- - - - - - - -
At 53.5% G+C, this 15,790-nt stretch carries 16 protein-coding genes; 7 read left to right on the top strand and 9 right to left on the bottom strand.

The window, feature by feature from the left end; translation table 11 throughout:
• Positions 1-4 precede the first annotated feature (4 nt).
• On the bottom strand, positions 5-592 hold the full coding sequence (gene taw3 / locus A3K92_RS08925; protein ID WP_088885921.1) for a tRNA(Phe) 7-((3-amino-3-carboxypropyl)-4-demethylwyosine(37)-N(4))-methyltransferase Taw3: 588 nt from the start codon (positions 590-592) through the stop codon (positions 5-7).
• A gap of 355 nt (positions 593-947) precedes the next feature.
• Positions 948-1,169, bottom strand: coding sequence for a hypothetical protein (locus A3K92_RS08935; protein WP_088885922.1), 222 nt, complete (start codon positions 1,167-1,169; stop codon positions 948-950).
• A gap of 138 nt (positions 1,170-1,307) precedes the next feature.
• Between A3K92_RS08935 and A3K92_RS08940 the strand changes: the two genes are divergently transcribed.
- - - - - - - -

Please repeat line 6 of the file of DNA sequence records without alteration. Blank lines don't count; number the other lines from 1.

• Positions 948-1,169, bottom strand: coding sequence for a hypothetical protein (locus A3K92_RS08935; protein WP_088885922.1), 222 nt, complete (start codon positions 1,167-1,169; stop codon positions 948-950).